On this day…April 21st in the year 1989 Tokyo (AFP) released its 8-bit Game Boy. Yes, Nintendo’s trailblazing Game Boy marks its 25th anniversary today with the portable device’s legacy living on in cutting-edge smartphone games and among legions of nostalgic fans.

Billed as a “handy game machine”, few knew it would start a revolution that did for portable gaming what Sony’s Walkman had done for mobile music. It also helped turn Super Mario and Donkey Kong into global franchises, allowing users to change their favorite games on the go just by inserting small cartridges into the device.

Although they did not invent portable gaming…Game Boy’s discount price and popular software blew away the competition at the time and pushed mobile gaming into the mainstream. It laid the foundation for what we call portable gaming today, regardless of whether it is console or smartphone games, because the basic concept is the same… That’s the legacy of Game Boy. “The device also allowed users to connect with another gamer through a link cable, setting off the beginnings of online gaming networks that now numbers millions of users.

“It made gaming portable, but what’s great was it was built on the concept of networking, enabling users to connect and battle each other- ‘It was a revolution’!

The unfortunate part of this story is that a quarter century later, the company’s financial fortunes have suffered. The Game Boy was discontinued years ago. But in its heyday, Nintendo sold almost 119 million original Game Boy consoles and shifted another 81.5 million units of the next-generation Game Boy Advance series, which was launched in 2001.

The original device’s red buttons and cross-shaped directional pads may look clunky these days, but they evoke a sense of nostalgia for many fans.

Although we can all acknowledge that the small screen and games seems outdated…in the past, it seemed to be enough. For one 21 year old student…today’s games have so many possibilities. However, it’s not necessarily a good thing as the struggles with today’s hyper-fast world of 3d offerings where movement is limitless…is usually tricky to master. “Recent games have become so complicated that you can be totally lost on what you’re supposed to be doing,” he said, admitting he sometimes feels “nostalgic” for simple games with black dots and horizontal scrolls. Happy Birthday Gameboy!




Several years ago, a 28-year-old California woman died after competing in a radio station’s on-air water-drinking contest. After downing some six liters of water in three hours in the “Hold Your Wee for a Wii” (Nintendo game console) contest, Jennifer Strange vomited, went home with a splitting headache, and died from so-called water intoxication.In 2005 a fraternity hazing at California State University, Chico, left a 21-year-old man dead after he was forced to drink excessive amounts of water between rounds of push-ups in a cold basement. Club-goers taking MDMA (“ecstasy”) have died after consuming copious amounts of water trying to rehydrate following long nights of dancing and sweating. Going overboard in attempts to rehydrate is also common among endurance athletes. A 2005 study in the New England Journal of Medicine found that close to one sixth of marathon runners develop some degree of hyponatremia, or dilution of the blood caused by drinking too much water.Severe cases of hyponatremia can lead to water intoxication, an illness whose symptoms include headache, fatigue, nausea, vomiting, frequent urination and mental disorientation and sometimes even death.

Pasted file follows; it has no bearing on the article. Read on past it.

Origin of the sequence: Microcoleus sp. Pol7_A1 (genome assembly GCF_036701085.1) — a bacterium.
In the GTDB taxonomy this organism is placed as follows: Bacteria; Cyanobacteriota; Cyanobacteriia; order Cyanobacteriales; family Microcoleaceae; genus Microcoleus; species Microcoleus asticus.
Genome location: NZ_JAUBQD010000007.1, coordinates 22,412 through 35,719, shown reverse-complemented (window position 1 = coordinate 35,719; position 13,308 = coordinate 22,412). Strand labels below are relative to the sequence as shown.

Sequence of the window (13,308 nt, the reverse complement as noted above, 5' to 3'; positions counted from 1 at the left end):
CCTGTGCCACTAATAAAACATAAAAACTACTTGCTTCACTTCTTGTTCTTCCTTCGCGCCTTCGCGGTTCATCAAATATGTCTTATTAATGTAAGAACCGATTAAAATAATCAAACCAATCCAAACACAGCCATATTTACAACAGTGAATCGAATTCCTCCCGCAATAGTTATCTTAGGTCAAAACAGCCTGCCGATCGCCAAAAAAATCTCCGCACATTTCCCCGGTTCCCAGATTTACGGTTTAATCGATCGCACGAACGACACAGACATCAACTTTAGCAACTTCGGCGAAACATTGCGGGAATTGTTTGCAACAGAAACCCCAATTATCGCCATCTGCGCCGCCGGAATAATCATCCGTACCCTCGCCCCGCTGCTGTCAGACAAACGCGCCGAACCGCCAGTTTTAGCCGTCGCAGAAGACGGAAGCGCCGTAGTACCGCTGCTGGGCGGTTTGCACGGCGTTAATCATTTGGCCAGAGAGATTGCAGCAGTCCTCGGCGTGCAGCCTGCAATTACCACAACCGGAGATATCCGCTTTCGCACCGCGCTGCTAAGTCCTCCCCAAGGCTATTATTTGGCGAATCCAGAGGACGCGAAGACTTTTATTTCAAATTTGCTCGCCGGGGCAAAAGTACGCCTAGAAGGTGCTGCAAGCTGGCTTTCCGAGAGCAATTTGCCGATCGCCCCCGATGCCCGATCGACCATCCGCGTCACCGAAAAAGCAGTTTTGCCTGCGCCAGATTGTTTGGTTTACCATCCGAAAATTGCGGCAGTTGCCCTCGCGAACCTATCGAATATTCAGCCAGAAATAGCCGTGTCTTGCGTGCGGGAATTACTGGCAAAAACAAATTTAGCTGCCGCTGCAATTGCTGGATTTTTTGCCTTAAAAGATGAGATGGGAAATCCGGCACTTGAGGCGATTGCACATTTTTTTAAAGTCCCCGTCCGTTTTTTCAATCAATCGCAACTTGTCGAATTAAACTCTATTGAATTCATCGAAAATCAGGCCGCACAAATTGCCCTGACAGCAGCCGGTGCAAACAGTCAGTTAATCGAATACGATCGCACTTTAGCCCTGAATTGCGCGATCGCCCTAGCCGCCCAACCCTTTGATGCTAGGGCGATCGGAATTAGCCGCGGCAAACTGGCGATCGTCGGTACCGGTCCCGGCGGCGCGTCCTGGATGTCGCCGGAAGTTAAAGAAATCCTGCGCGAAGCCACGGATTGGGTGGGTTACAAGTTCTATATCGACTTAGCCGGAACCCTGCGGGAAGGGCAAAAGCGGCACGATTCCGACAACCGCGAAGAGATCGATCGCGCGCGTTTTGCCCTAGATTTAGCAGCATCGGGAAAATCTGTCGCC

When a person drinks too much water in a short period of time, the kidneys cannot flush it out fast enough and the blood becomes waterlogged. Drawn to regions where the concentration of salt and other dissolved substances is higher, excess water leaves the blood and ultimately enters the cells, which swell like balloons to accommodate it. Brain cells however are tightly packaged and has almost zero room to expand and swell.  Thus, drinking too much water can cause the entry of water into brain cells leading to brain swelling, which manifests as seizures, coma, respiratory arrest, brain stem herniation and death,” explains the chief of nephrology at Massachusetts General Hospital and Harvard Medical School.

Where did people get the idea that guzzling enormous quantities of water is healthful? A few years ago Heinz Valtin, a kidney specialist from Dartmouth Medical School, concluded that no scientific studies support the “8 cups of water a day” dictum. In fact, drinking this much or more “could be harmful, both in precipitating potentially dangerous hyponatremia and exposure to pollutants, and since he published his findings, Valtin says, “not a single scientific report published in a peer-reviewed publication has proven the contrary.”So how do we know how much water to drink? Apparently there is some science behind it. According to Verbalis: While exercising, “you should balance what you’re drinking with what you’re sweating,” but measuring sweat output is not easy. When in doubt simply follow Verbalis’s advice, “drink to your thirst. It’s the best indicator.”